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Bush Signs Japanese-American Reparation Guarantee

November 22, 1989|From Associated Press

WASHINGTON — President Bush on Tuesday signed a measure to guarantee reparations to Japanese-Americans interned in U.S. camps during World War II.

The provision, part of a $17.2-billion appropriation for the State, Justice and Commerce departments, contains no money for the estimated 60,000 camp survivors but says that up to $500 million would be provided as an "entitlement" in 1991. Congress has authorized $20,000 for each survivor, a total of $1.2 billion.

"A wrong has been made right and national honor has been restored," Rep. Robert T. Matsui (D-Sacramento) said.

Other bills that Bush signed Tuesday include:

--A ban on smoking on virtually all domestic airline flights, an expansion of current rules forbidding passengers to light up on routes lasting two hours or less. The new regulations are to take effect 96 days after signing, which would be Feb. 25. The ban is part of an $11.9-billion transportation appropriations bill.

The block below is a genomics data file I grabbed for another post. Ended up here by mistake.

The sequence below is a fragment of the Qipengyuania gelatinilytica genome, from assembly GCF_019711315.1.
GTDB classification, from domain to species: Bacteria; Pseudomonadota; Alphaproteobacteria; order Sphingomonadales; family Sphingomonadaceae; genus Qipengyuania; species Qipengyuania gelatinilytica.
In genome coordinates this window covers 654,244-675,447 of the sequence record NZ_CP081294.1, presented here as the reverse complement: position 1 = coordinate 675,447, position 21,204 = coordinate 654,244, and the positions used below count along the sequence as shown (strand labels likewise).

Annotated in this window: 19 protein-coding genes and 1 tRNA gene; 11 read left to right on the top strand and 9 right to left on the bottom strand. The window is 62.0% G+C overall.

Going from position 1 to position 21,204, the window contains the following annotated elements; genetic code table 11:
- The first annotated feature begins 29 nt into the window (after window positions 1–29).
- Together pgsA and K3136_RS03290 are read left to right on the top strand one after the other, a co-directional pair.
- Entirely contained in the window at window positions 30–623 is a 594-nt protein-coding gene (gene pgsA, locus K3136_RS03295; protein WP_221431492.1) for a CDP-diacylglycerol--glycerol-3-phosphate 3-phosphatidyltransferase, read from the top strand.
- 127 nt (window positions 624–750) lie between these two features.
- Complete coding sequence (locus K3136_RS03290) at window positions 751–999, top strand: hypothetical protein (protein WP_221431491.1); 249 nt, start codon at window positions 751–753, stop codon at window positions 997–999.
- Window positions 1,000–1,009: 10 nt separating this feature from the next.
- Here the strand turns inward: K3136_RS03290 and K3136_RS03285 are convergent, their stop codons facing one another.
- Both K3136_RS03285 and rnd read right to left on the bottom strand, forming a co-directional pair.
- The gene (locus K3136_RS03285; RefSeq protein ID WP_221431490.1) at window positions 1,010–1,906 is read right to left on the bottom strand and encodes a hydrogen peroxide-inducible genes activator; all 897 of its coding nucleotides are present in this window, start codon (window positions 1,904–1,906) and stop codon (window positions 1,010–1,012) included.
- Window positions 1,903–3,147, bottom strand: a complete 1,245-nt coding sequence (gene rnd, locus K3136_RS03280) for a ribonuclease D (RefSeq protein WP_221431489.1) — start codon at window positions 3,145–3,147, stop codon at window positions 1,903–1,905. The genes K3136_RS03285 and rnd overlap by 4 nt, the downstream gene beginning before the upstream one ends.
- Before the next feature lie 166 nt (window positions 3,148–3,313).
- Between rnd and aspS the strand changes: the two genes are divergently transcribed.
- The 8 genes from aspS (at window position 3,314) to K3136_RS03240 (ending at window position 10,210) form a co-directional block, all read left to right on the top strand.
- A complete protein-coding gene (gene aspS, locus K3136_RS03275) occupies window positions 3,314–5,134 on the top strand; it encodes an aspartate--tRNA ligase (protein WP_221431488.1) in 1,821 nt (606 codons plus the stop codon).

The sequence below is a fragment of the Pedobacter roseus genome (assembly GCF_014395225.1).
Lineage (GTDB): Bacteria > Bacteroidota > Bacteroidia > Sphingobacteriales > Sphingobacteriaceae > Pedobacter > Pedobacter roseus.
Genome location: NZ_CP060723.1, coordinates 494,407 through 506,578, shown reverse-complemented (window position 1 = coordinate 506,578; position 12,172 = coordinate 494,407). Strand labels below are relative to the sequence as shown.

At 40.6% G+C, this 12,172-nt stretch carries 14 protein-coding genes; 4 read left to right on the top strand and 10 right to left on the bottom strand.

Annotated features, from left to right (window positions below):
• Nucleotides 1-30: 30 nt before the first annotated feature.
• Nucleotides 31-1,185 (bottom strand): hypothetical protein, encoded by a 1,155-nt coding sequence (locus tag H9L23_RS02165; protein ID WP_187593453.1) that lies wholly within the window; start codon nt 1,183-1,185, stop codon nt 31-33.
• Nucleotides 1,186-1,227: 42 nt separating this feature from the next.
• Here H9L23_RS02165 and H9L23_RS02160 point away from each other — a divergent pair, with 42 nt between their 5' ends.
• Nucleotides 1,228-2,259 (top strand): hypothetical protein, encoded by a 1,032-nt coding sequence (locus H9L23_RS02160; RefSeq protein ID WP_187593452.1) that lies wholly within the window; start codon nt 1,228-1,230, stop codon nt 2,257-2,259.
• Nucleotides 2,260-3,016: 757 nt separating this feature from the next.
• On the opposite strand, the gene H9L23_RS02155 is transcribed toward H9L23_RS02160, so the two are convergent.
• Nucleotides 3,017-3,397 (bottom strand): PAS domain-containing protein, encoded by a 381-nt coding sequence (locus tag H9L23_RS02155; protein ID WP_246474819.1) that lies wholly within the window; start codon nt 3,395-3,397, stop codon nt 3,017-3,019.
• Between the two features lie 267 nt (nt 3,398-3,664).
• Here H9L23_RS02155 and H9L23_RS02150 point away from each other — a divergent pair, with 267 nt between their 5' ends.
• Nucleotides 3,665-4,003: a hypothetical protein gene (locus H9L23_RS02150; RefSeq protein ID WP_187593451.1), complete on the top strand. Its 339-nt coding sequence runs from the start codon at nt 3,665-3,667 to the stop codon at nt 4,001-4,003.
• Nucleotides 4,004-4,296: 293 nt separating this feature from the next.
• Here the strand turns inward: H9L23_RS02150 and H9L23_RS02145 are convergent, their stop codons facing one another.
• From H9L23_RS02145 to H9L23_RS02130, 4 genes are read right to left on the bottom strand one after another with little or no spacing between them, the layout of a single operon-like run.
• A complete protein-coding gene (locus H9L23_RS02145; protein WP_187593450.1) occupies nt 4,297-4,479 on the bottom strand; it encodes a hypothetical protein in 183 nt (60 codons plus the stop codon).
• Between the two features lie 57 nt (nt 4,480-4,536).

--A $286-billion military spending bill that contains the first budget reductions in the "Star Wars" missile defense plan and a cutback in the B-2 Stealth bomber program.

The defense spending bill provides $3.8 billion for "Star Wars," the Strategic Defense Initiative. It also provides $4.3 billion for two B-2 bombers.

--A $157-billion labor, health and education appropriations bill shorn of language that would have liberalized Medicaid financing for abortions. Bush had vetoed an earlier version of the bill, which would have allowed Medicaid to pay for abortions for poor women in cases of rape or incest.

The President praised members of Congress for bowing to his insistence that Medicaid fund abortions only to save the life of the mother.

--A revised $532-million appropriation bill for the District of Columbia, which Bush vetoed twice before because it would have permitted the district to use locally raised funds to pay for abortions.

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